I've decided to write a blog dedicated to the school of Jan de Jong.
When I say the school of Jan de Jong, I refer to a school of thought rather than a physical place of teaching. Much the same way as the school of Rembrandt refers to a school of thought rather than a physical school. This is the Jan de Jong legacy. He didn't just teach a martial art or martial arts. He taught a way of thinking about the martial arts.
I initially wrote a blog under the title of Kojutsukan. It was written to introduce the public to the work I was doing in using science to understand and study the tactics and techniques taught by the martial arts and used in violence generally. Given my association with De Jong, I received many requests for more information on the man himself. I'd already drafted a chapter on the school of Jan de Jong in my originally conceived how-to book on Jan de Jong jujutsu, so, a little more research and I posted what I'd written.
What I posted was met with quite an amazing response. Not the least of which was that I was considered the unofficial historian of De Jong and his school of thought. Other's considered him and his school of thought important enough to contact me and contribute what they had to this story.
My writing was not met with universal approval. A member of the De Jong's family took exception to some of what I'd written. I attempted to appease their concerns by amending some of what I'd written, but for whatever reason I did not amend the description of a particular photograph that described it as being taken at the 860 Hay Street dojo. This is what Mr de Jong had told me and so I was going to stick with it until proven otherwise. As it turns out, there was an unintended wonderful consequence to this action.
Harry Hartman saw this photograph and contacted me to correct me. Harry trained under De Jong from 1954 to 1958. He obviously loved his time with De Jong and felt compelled to contact me. We have since commenced a correspondence, which I treasure. He generously forwarded me photographs and other documents of his time with De Jong. They have shed some light on the past and the development of the school of Jan de Jong.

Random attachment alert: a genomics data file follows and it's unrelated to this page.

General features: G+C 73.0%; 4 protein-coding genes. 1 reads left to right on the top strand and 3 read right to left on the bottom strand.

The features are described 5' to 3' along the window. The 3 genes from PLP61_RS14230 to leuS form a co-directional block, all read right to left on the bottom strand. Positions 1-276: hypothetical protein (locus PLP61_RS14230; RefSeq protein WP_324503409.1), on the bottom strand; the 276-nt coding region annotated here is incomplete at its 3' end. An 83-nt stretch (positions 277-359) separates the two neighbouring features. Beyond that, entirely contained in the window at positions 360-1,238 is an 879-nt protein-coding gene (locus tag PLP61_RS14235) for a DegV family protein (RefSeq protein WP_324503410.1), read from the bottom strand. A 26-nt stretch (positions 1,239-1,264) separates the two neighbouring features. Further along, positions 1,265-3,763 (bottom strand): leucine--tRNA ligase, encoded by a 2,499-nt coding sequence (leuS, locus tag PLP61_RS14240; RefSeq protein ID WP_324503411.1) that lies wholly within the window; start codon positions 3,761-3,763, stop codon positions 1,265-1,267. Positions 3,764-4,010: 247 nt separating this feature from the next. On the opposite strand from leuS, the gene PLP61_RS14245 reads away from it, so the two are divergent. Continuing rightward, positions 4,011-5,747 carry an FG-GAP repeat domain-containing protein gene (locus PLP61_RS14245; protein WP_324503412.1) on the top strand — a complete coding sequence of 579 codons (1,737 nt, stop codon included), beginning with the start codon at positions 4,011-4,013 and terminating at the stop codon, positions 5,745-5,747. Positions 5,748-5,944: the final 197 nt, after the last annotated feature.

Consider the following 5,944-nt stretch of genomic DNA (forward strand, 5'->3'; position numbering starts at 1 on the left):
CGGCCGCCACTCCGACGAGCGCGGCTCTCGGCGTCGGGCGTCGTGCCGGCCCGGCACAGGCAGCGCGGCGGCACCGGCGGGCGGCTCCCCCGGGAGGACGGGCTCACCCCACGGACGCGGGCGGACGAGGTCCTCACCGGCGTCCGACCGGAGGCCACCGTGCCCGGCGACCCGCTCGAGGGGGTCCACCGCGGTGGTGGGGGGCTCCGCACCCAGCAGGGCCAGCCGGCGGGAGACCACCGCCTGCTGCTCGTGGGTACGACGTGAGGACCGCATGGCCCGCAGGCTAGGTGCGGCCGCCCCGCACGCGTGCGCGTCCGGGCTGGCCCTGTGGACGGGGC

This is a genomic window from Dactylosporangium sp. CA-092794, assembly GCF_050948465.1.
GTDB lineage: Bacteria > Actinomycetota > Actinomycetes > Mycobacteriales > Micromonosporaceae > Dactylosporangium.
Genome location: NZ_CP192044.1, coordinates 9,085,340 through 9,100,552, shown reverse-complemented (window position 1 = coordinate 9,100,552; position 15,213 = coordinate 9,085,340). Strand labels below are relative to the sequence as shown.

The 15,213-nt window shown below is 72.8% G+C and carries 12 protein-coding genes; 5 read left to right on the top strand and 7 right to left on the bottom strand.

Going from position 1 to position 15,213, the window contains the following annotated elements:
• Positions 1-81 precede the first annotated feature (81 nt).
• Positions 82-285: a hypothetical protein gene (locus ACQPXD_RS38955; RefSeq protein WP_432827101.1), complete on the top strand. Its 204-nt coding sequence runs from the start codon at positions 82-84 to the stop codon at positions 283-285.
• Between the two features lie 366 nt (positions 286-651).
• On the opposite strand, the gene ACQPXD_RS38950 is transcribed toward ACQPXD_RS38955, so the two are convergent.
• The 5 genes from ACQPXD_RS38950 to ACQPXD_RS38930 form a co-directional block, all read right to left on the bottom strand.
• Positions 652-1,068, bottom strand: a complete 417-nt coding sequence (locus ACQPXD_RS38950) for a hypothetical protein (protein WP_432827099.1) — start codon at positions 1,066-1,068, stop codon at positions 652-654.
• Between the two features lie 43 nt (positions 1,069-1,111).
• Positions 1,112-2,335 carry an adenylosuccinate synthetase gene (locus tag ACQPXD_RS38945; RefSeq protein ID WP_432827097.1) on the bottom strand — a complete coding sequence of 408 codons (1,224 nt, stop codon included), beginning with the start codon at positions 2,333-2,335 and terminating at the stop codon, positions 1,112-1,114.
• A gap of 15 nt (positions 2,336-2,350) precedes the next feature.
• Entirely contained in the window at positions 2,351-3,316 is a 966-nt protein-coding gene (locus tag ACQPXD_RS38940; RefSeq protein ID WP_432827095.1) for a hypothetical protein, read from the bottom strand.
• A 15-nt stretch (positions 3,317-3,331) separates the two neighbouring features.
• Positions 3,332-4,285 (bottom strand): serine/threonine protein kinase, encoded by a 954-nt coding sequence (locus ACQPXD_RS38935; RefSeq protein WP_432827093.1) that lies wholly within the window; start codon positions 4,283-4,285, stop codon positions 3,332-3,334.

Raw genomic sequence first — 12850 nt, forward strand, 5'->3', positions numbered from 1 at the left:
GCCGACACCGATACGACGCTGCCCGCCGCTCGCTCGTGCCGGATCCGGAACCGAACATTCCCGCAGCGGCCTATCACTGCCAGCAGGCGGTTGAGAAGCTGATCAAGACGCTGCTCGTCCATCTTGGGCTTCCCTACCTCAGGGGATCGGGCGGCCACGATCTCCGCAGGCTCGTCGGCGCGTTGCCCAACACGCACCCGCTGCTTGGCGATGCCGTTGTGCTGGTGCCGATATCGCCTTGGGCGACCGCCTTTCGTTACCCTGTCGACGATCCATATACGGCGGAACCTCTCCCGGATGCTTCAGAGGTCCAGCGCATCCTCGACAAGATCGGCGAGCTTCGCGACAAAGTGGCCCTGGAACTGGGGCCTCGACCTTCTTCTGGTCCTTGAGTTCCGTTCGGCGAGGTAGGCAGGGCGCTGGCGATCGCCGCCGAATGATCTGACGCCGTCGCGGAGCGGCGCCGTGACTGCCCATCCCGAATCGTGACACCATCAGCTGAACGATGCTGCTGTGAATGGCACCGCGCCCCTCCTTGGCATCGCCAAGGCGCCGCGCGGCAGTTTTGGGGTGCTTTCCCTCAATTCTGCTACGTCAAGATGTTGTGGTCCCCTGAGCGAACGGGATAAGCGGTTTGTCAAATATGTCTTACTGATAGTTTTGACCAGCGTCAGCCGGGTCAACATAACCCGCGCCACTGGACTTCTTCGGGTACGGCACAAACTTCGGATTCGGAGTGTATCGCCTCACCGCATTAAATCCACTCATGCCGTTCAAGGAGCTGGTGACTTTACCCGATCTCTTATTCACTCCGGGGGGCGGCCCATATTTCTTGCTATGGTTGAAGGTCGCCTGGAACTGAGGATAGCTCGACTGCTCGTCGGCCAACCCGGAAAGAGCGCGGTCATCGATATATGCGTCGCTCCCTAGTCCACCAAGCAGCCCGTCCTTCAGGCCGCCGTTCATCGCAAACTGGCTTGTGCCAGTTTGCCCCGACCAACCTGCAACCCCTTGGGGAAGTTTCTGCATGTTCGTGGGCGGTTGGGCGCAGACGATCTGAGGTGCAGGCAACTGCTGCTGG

Two former senior instructors of the school, before my senior instructors, have since given me two shopping bags (ecologically friendly of course) full of documents that I am in the process of studying. They gave them to me because they consider De Jong and his school of thought important, and, it would appear that I am the only one to take the history of De Jong and his school of thought serious enough to actually study.
So, this blog is about De Jong and his school of thought. It will disturb some, but it will also contribute to his legacy. Some may not want to hear what is written, but others will gain a greater appreciation for what De Jong developed. I believe he was no 'librarian'. He was not simply another person in a linage that passed on the same information. He did not simply pass on what he was taught. I believe he developed so much, including a way of looking at all martial arts, a systems approach to martial arts.
Anybody who wants to contribute to this project, please do. With great appreciation.
The first thing readers can do is, provide me with the contact details for Michael Parry. He was a journalist with the Daily News (Western Australia) who was writing a book on De Jong. I have a draft of his first chapter, which will be printed in this blog in the near future. A memo was circulated within the school for people to provide Parry with stories about De Jong, with De Jong's endorsement. What stories were told?